Students broadcast Broncos athletics
Future Sports Leadership students take initiative in live broadcast of sports events
March 14, 2017
The whistle sounded and the ball was kicked off high into the evening sky. While most students rose to their feet in the 12th man section of the football stadium, one group of students remained seated far above the student cheering section, filming, commenting, analyzing and live-streaming the game.
Although this was a football game last fall, the amateur broadcasters have also filmed and broadcasted basketball and soccer games.
Juniors Sanjay Baas, Jack Doggett, Shane Wilk, Mitch Anderson, Trevor Evans, and senior Tyson Short spent every home game in the stadium broadcasting booth. For the basketball season, they have a spot behind and above the Broncos’ bench.
Starting in the 2015-16 school year, the group wanted to get a start in the field of sports broadcasting. With the help of girls soccer coach Brandon Enriquez, they live-streamed the sporting events online at thecube.com.
“I started broadcasting because I have always loved watching and talking about sports and it has always been my dream to be a commentator,” explained Anderson.
While Evans and Baas maintain the audio and filming, Doggett, Anderson, Short, and Wilk take turns calling the game.
“I am on the computer constantly changing the score and managing the time of whatever sport we are streaming, as well as making sure to keep the broadcast up and running,” Evans said.
Dealing with limited equipment – a computer, a video camera and a phone’s hot spot – and no outside help from anyone other than Enriquez, they run an efficient program. The group has used their own equipment, and they are looking for future funding to improve broadcasting capability.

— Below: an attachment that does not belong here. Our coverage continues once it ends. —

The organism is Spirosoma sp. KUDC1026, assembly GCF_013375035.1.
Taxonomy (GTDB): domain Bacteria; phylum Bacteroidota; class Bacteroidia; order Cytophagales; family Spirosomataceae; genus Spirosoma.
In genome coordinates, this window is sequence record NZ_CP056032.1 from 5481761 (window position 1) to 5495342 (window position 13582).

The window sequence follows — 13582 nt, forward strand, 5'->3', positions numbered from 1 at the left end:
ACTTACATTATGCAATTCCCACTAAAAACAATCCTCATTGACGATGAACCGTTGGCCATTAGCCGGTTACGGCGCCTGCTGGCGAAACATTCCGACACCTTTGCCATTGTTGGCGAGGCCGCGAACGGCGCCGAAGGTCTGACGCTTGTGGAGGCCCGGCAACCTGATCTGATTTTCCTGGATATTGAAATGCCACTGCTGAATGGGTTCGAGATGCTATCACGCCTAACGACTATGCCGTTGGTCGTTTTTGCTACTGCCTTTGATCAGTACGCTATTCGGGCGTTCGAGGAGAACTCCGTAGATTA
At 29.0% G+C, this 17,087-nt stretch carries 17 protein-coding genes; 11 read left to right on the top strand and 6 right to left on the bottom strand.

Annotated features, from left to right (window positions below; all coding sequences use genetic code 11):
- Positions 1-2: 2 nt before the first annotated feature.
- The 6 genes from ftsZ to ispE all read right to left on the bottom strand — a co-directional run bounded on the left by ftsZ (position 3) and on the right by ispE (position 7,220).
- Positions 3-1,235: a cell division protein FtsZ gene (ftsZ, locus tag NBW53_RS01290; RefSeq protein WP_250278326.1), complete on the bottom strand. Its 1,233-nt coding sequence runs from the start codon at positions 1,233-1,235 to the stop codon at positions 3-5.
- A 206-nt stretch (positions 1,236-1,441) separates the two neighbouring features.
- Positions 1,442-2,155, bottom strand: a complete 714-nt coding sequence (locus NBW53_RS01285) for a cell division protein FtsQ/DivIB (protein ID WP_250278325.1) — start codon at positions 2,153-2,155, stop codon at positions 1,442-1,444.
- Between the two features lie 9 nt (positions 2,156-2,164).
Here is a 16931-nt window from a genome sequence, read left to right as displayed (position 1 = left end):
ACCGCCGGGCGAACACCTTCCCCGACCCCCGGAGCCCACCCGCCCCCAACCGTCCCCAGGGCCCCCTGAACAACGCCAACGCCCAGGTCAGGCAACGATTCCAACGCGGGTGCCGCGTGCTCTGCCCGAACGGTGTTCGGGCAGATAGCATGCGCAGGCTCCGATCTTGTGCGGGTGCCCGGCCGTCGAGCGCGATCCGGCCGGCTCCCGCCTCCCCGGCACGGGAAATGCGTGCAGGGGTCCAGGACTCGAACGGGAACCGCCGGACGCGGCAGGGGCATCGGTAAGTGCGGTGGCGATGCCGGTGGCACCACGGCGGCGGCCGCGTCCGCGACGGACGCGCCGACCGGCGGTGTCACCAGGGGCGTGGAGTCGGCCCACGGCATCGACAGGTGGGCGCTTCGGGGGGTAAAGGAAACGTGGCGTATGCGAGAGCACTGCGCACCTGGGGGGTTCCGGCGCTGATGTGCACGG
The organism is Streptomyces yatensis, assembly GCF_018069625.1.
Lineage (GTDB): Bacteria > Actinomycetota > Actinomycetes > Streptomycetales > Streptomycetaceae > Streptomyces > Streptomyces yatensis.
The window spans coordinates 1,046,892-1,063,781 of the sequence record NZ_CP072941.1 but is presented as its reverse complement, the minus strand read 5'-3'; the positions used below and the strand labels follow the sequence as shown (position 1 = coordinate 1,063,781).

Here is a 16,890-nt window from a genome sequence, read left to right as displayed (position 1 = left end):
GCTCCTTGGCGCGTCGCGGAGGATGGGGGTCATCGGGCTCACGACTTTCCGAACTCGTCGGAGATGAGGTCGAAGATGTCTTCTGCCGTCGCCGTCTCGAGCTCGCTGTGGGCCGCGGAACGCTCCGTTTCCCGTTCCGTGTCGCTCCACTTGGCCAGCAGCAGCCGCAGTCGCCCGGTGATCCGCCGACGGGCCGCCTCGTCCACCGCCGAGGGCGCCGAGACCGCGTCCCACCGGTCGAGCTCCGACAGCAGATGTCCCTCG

Just like on ESPN, the group covers it all, from player and team stats to team strategies and scouting reports.
During the game, two members commentate on the play-by-play and the color, while the others capture all the game stats to be used later in the broadcast. At half time, a few of the broadcasters gather up and compile all their stats and information from the first half while others film the halftime show.
Doggett credits Enriquez, a part-time coach who also helps with announcing at various games, with teaching the group broadcasting and technology skills.
“He has taught us everything we know,” Doggett said. “If we didn’t have Brandon, this wouldn’t be possible.”
Why are they doing this? Not only does it help get them more comfortable with sports broadcasting, the stream also allows family members of athletes unable to attend to watch the game live or recorded.
Views have been steadily improving as they have grown from around 50 last year to just about 200 views per game this year.
“I think broadcasting is huge for Northgate because we don’t just stream out to our student body, we stream out to anyone wanting to watch. I believe that this could one day give some huge recognition to Northgate sports and could possibly even grow our sports program one day,” Evans added.
Broadcasting was such a success that Northgate plans to include the broadcast option as part of the proposed Sports Leadership class offered in the upcoming school year. Plans for the course include sports marketing and advertising, and Doggett said the returning members of the broadcast group are signing up. According to Doggett, this will hopefully increase the stream’s publicity and allow them to cover a broader range of sports.
So next time you can’t be there to support the Broncos, go online to thecube.com and search for Northgate High School to listen to and watch all of the action live.